Pathos and the Prophet Jeremiah

Jeremiah lamenting the destruction of Jerusalem
Rembrandt, Jeremiah lamenting the destruction of Jerusalem.

On October 1, 2017 we will examine the role of pathos in the work of the prophets. Since Jeremiah is the clearest example of this element found in all of the prophets, we will focus our discussion on his ministry.

Jeremiah did not succeed in convincing the leadership of his day to change course and avoid the disaster that lay ahead. Can we be more successful in our own time, or are we too headed down a path that will inevitably lead to disaster?

You can see the presentation I will use here.

Cultural Consciousness and the Practice of Prophecy

Detail from Solomon at his throne, by Andreas Brugger

Brueggeman presents the notion of “Royal Consciousness” in his second chapter (pages 21-37). This Sunday we will examine this idea and our own cultural consciousness as objects of prophetic criticism and energizing. Join us for a lively discussion.

We will read three short passages from 1 Kings and explore questions raised by the royal agenda and impact of Solomon. We will also examine ways these same questions remain relevant in today’s world.

The presentations that I will use can be found here.

The Alternative Community of Moses

Moses with the Ten Commandments
Philippe de Champaigne, Moses with the Ten Commandments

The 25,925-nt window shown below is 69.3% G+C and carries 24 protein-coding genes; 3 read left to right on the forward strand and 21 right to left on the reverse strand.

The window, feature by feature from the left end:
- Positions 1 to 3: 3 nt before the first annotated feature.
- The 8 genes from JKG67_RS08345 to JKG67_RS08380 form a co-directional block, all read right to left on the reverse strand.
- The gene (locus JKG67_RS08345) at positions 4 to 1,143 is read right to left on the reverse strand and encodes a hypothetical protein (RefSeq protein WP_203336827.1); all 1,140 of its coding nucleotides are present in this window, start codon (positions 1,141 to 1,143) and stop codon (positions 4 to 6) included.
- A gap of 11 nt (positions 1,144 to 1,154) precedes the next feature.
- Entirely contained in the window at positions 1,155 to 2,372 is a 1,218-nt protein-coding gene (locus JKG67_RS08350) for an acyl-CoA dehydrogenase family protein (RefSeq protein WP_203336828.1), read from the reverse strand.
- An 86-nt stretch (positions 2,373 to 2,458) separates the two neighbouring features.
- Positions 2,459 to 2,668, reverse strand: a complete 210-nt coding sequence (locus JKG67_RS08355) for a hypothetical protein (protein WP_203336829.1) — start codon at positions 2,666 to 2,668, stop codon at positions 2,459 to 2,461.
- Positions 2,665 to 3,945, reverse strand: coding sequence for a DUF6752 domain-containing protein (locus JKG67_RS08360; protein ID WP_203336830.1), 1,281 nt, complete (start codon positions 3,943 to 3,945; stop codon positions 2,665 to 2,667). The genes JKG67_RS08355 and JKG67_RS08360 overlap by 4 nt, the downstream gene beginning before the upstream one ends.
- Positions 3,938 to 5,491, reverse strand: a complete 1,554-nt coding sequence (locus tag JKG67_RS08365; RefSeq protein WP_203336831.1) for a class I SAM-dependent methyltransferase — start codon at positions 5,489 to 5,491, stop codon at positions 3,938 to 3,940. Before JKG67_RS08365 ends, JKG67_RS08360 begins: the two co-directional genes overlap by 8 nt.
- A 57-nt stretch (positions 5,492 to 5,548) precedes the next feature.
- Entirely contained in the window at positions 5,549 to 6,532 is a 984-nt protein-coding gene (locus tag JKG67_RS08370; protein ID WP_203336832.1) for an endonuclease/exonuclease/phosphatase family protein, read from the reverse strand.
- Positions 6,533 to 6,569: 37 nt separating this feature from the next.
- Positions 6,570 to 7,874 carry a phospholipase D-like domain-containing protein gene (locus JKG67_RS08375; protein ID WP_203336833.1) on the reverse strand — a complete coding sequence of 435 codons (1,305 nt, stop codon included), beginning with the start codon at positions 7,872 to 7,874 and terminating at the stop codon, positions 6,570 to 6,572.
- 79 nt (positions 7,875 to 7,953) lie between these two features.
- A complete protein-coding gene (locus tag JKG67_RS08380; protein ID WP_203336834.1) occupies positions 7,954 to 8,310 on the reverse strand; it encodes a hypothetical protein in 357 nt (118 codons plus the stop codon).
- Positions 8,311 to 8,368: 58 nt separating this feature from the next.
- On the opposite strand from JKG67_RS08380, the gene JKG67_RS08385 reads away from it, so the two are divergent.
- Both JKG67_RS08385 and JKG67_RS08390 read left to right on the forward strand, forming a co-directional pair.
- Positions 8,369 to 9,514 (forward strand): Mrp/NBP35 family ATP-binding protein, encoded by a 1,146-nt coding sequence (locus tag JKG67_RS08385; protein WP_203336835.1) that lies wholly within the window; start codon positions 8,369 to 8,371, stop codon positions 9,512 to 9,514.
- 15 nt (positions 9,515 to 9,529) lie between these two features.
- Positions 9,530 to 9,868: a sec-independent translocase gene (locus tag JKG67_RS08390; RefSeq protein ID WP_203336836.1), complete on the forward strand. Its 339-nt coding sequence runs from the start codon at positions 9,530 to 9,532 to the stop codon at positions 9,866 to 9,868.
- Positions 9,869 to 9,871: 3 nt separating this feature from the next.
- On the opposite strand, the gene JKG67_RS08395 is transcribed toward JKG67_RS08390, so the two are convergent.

On Sunday, September 17, we will discuss the Alternative Community of Moses, an idea presented by Brueggemann for understanding the impact of Moses. We will discuss the first 18 chapters of the book of Exodus in very summarized form and examine what Brueggemann is claiming about Moses’ significance as a prophet.

The presentation that I will be using can be found here.

Book to accompany the Prophetic Imagination Class

In this morning’s discussion introducing the class, I failed to mention the book by Walter Brueggemann that I will be referencing during the first several weeks. The book is entitled The Prophetic ImaginationYou can obtain a print copy of the book at, or an electronic copy for Kindle.

The class schedule will let you know which pages to read before each class. Next Sunday we will discuss Exodus 1-18 and pages 1-19 of Brueggemann’s book. You are not required to read the book, of course, but you may find that it makes the discussions more meaningful.

What does it mean to call someone a prophet?

Rembrandt, Jeremiah Lamenting the Destruction of Jerusalem, c. 1630
Rembrandt van Rijn, Jeremiah Lamenting the Destruction of Jerusalem, c. 1630

Our class this coming Sunday (September 10, 2017) will focus on two things.

  • First we will do some housekeeping, getting contact information, giving out information about the class and about online resources to help with our study.
  • Second, we will begin to discuss the question of what it means to call someone a prophet. If we refer to someone like Dr. Martin Luther King, Jr. as a prophet, do we mean the same thing we mean by calling Isaiah a prophet? If not, what is different? Is so, what are we asserting about Dr. King? This discussion will include some examples from the biblical prophets to give us context.

I look forward to a great first class and to seeing you there.

For directions, click here.

Added September 16:

I’ve uploaded the presentation I used to teach this class. You can view it here.